Wednesday, October 16, 2013

Two more days to until the show

Maddie is so excited to be showing her new horse in two days.  She has been counting down the hours.  I love seeing her have so much joy over her horse. 

Thursday, October 10, 2013

Pinto Spooktacular is one week away

We are one week from Maddie's first show on her new horse.  I can honestly say I'm a little nervous.  He's such a good boy, but a long ways from being 100% finished.  He's a walk/trot rock star and since that's all she does they should do great.
I can say since she has started riding her new horse her horsemanship skills are way above anything I could have imagined for her for such a green horse

She has followed her trainers lead and they are making a pretty fantastic team.
As soon as the show is over I'll post pictures of Maddie and her new baby.  She wants me to keep it a secret until after the show.  So lips are zipped, but man has it been hard!
If your at the Spooktacular Pinto Show in Albany, Oregon next weekend come say hi and give my baby girl a big hoop and holler when you see her in the ring!

Happy showing,
Horse Showing Mom

Thursday, October 3, 2013


Horse Showing Mom has teamed up with Uniquely Different Tail Extensions and we are giving away two $20.00 gift certificate towards any item you choose from their website.

Here's the details on how to get a chance at this giveaway:
Youth rider giveaway:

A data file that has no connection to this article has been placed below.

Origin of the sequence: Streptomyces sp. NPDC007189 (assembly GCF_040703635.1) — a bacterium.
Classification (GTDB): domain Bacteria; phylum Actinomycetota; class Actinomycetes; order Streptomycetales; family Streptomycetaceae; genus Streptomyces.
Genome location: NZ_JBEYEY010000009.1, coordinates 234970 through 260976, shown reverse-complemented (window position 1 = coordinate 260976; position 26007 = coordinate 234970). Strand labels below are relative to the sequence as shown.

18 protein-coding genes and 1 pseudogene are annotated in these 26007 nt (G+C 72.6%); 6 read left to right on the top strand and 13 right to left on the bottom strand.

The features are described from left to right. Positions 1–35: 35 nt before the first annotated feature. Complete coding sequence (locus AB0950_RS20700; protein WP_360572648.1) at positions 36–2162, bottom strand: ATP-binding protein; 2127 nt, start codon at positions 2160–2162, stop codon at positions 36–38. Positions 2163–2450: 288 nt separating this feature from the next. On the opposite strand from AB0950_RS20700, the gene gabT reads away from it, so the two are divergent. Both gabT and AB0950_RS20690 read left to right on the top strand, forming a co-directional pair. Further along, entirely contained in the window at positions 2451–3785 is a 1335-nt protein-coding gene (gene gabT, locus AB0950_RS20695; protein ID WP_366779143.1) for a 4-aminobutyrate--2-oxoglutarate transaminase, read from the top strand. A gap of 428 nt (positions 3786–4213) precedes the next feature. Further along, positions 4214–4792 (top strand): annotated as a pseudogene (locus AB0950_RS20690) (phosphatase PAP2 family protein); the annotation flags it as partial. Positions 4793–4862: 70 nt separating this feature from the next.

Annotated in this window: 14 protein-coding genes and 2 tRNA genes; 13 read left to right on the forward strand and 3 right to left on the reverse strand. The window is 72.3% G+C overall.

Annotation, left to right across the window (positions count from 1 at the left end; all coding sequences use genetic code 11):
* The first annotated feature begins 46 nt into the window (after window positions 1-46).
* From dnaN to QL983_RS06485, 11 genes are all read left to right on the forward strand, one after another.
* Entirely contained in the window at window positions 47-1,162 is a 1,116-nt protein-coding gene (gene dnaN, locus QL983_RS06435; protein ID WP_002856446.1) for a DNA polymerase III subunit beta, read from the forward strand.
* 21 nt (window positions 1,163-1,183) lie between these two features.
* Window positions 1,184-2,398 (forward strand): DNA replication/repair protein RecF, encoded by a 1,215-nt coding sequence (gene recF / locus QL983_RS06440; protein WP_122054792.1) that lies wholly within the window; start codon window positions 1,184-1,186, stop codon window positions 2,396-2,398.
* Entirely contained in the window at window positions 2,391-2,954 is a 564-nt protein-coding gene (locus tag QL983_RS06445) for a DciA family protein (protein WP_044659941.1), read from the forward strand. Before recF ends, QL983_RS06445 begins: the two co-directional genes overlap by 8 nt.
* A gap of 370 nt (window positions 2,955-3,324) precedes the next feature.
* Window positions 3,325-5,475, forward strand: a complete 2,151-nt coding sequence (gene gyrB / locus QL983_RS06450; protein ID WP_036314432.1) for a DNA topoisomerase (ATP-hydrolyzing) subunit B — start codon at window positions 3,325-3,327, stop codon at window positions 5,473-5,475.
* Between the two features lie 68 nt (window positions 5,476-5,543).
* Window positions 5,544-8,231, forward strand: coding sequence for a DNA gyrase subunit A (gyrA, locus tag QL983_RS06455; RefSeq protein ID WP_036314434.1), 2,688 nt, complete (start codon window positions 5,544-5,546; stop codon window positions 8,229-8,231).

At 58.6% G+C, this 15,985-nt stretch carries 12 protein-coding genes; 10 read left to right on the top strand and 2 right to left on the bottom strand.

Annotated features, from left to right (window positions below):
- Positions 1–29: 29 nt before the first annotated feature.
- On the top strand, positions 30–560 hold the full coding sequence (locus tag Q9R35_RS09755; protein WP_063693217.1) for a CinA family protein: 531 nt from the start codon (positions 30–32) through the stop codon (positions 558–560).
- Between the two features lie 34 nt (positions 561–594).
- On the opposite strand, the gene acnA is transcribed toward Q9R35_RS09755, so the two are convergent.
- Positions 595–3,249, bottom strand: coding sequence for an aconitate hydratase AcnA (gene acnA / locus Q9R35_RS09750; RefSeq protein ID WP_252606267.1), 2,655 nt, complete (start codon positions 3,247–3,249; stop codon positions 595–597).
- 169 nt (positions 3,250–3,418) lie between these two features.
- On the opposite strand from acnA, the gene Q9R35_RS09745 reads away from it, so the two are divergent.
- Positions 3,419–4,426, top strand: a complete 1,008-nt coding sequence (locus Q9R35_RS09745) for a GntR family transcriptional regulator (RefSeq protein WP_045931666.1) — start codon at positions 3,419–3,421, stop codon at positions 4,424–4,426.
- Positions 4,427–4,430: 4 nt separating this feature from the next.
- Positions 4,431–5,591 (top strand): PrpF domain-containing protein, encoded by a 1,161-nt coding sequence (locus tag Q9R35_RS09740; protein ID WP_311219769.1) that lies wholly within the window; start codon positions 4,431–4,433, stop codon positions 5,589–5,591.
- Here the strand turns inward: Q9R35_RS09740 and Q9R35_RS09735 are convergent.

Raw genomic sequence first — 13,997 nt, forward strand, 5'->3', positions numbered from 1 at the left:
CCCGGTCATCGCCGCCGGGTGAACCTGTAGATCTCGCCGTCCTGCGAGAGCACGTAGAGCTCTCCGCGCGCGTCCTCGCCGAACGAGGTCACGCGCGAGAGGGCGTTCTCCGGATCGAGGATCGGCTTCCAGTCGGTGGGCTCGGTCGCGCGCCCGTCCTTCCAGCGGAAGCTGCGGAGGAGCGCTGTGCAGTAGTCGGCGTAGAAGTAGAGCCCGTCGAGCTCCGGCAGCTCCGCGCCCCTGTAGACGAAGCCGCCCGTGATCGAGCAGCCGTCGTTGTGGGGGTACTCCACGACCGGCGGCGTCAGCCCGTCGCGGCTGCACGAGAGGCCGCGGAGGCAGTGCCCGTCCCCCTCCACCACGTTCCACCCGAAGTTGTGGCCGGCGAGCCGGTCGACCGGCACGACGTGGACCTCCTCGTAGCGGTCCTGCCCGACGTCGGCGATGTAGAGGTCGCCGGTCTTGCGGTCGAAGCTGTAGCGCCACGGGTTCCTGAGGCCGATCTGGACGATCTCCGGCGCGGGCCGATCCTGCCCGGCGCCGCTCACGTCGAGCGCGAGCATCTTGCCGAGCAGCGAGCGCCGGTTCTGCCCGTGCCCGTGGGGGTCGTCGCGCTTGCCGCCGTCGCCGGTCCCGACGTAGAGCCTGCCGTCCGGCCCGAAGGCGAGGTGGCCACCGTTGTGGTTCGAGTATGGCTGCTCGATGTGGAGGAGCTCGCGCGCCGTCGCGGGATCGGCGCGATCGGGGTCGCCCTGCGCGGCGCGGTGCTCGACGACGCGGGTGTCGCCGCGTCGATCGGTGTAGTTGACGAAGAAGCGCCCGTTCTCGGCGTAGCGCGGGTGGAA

Write me a quick comment on my facebook page (link is below) about your youth rider and I'll let my youth rider, Maddie, chose one person from the comments to give the gift certificate to. You have until Monday Oct. 7th at 8:00 PST to write your comment. (A youth ride can be anyone college age to birth!)
Adult rider giveaway:
Share Horse Showing Mom Blog facebook page and write a comment about how your horse has given you the ability to fulfill your passion for riding.
I will pick one winner Oct. 7th at 8:00 PST. 
Here's the link to my facebook page:
Head over to Uniquely Different Tail Extensions website and see what's on your wish list.  She has many products from tails to sleazy's.
You can also like her facebook page to get all the latest deals!

**Maddie's new tail..Looks amazing and matches perfect!
 **A few examples of her work.  Quality, quality, quality!
**She also makes custom hoods, body sleazy's and tail bags.

Wednesday, August 28, 2013

When to call the vet

I belong to many facebook forums and see people post health issues about their horses.  Some are minor, but others are things you need to call the vet about.  It concerns me people see the vet as the second call not the first.